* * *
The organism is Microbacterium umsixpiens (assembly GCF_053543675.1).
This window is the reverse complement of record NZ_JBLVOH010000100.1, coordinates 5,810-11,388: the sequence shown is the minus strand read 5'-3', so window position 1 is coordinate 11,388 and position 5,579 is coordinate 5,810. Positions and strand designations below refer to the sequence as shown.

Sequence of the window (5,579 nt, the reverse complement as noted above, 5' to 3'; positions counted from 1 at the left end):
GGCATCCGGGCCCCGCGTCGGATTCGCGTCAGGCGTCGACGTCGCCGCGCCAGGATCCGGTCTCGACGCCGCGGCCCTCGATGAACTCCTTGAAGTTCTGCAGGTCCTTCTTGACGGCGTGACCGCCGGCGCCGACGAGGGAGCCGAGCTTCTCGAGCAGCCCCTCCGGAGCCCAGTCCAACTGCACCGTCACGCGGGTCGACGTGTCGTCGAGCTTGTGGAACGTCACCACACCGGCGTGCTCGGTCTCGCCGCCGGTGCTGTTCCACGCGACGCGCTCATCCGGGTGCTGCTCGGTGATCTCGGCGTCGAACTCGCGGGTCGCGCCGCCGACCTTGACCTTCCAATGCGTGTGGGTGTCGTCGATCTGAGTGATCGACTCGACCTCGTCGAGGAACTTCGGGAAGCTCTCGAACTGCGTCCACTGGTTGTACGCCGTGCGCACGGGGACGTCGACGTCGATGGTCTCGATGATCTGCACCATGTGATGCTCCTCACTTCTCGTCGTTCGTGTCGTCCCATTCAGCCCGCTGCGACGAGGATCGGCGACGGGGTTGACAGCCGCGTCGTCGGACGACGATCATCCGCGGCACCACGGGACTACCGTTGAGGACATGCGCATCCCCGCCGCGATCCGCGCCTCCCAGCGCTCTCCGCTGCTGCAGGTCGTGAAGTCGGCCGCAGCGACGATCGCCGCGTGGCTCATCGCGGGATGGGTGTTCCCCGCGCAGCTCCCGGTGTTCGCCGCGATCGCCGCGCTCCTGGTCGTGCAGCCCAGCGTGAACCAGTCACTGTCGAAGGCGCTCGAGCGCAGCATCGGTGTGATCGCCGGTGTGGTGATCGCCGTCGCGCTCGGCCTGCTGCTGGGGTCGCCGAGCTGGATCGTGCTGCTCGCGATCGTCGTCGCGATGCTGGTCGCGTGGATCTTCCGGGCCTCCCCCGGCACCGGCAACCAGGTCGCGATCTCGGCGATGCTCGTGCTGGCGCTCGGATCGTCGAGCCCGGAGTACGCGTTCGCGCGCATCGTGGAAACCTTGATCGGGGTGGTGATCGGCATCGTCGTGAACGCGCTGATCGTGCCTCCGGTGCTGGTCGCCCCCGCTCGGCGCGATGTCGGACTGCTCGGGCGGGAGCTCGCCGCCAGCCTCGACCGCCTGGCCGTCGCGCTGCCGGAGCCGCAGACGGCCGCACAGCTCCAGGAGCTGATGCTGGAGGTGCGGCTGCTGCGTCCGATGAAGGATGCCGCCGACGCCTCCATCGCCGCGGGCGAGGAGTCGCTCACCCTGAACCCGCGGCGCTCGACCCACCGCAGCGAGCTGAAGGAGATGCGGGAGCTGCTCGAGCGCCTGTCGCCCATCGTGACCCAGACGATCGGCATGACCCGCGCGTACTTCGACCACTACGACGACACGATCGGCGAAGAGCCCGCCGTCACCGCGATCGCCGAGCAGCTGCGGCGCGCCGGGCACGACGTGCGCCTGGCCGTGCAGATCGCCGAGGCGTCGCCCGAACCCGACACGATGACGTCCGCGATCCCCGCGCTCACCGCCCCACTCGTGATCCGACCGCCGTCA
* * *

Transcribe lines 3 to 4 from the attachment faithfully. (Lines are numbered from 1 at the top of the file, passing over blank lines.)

Sequence of the window (5,579 nt, the reverse complement as noted above, 5' to 3'; positions counted from 1 at the left end):
GGCATCCGGGCCCCGCGTCGGATTCGCGTCAGGCGTCGACGTCGCCGCGCCAGGATCCGGTCTCGACGCCGCGGCCCTCGATGAACTCCTTGAAGTTCTGCAGGTCCTTCTTGACGGCGTGACCGCCGGCGCCGACGAGGGAGCCGAGCTTCTCGAGCAGCCCCTCCGGAGCCCAGTCCAACTGCACCGTCACGCGGGTCGACGTGTCGTCGAGCTTGTGGAACGTCACCACACCGGCGTGCTCGGTCTCGCCGCCGGTGCTGTTCCACGCGACGCGCTCATCCGGGTGCTGCTCGGTGATCTCGGCGTCGAACTCGCGGGTCGCGCCGCCGACCTTGACCTTCCAATGCGTGTGGGTGTCGTCGATCTGAGTGATCGACTCGACCTCGTCGAGGAACTTCGGGAAGCTCTCGAACTGCGTCCACTGGTTGTACGCCGTGCGCACGGGGACGTCGACGTCGATGGTCTCGATGATCTGCACCATGTGATGCTCCTCACTTCTCGTCGTTCGTGTCGTCCCATTCAGCCCGCTGCGACGAGGATCGGCGACGGGGTTGACAGCCGCGTCGTCGGACGACGATCATCCGCGGCACCACGGGACTACCGTTGAGGACATGCGCATCCCCGCCGCGATCCGCGCCTCCCAGCGCTCTCCGCTGCTGCAGGTCGTGAAGTCGGCCGCAGCGACGATCGCCGCGTGGCTCATCGCGGGATGGGTGTTCCCCGCGCAGCTCCCGGTGTTCGCCGCGATCGCCGCGCTCCTGGTCGTGCAGCCCAGCGTGAACCAGTCACTGTCGAAGGCGCTCGAGCGCAGCATCGGTGTGATCGCCGGTGTGGTGATCGCCGTCGCGCTCGGCCTGCTGCTGGGGTCGCCGAGCTGGATCGTGCTGCTCGCGATCGTCGTCGCGATGCTGGTCGCGTGGATCTTCCGGGCCTCCCCCGGCACCGGCAACCAGGTCGCGATCTCGGCGATGCTCGTGCTGGCGCTCGGATCGTCGAGCCCGGAGTACGCGTTCGCGCGCATCGTGGAAACCTTGATCGGGGTGGTGATCGGCATCGTCGTGAACGCGCTGATCGTGCCTCCGGTGCTGGTCGCCCCCGCTCGGCGCGATGTCGGACTGCTCGGGCGGGAGCTCGCCGCCAGCCTCGACCGCCTGGCCGTCGCGCTGCCGGAGCCGCAGACGGCCGCACAGCTCCAGGAGCTGATGCTGGAGGTGCGGCTGCTGCGTCCGATGAAGGATGCCGCCGACGCCTCCATCGCCGCGGGCGAGGAGTCGCTCACCCTGAACCCGCGGCGCTCGACCCACCGCAGCGAGCTGAAGGAGATGCGGGAGCTGCTCGAGCGCCTGTCGCCCATCGTGACCCAGACGATCGGCATGACCCGCGCGTACTTCGACCACTACGACGACACGATCGGCGAAGAGCCCGCCGTCACCGCGATCGCCGAGCAGCTGCGGCGCGCCGGGCACGACGTGCGCCTGGCCGTGCAGATCGCCGAGGCGTCGCCCGAACCCGACACGATGACGTCCGCGATCCCCGCGCTCACCGCCCCACTCGTGATCCGACCGCCGTCA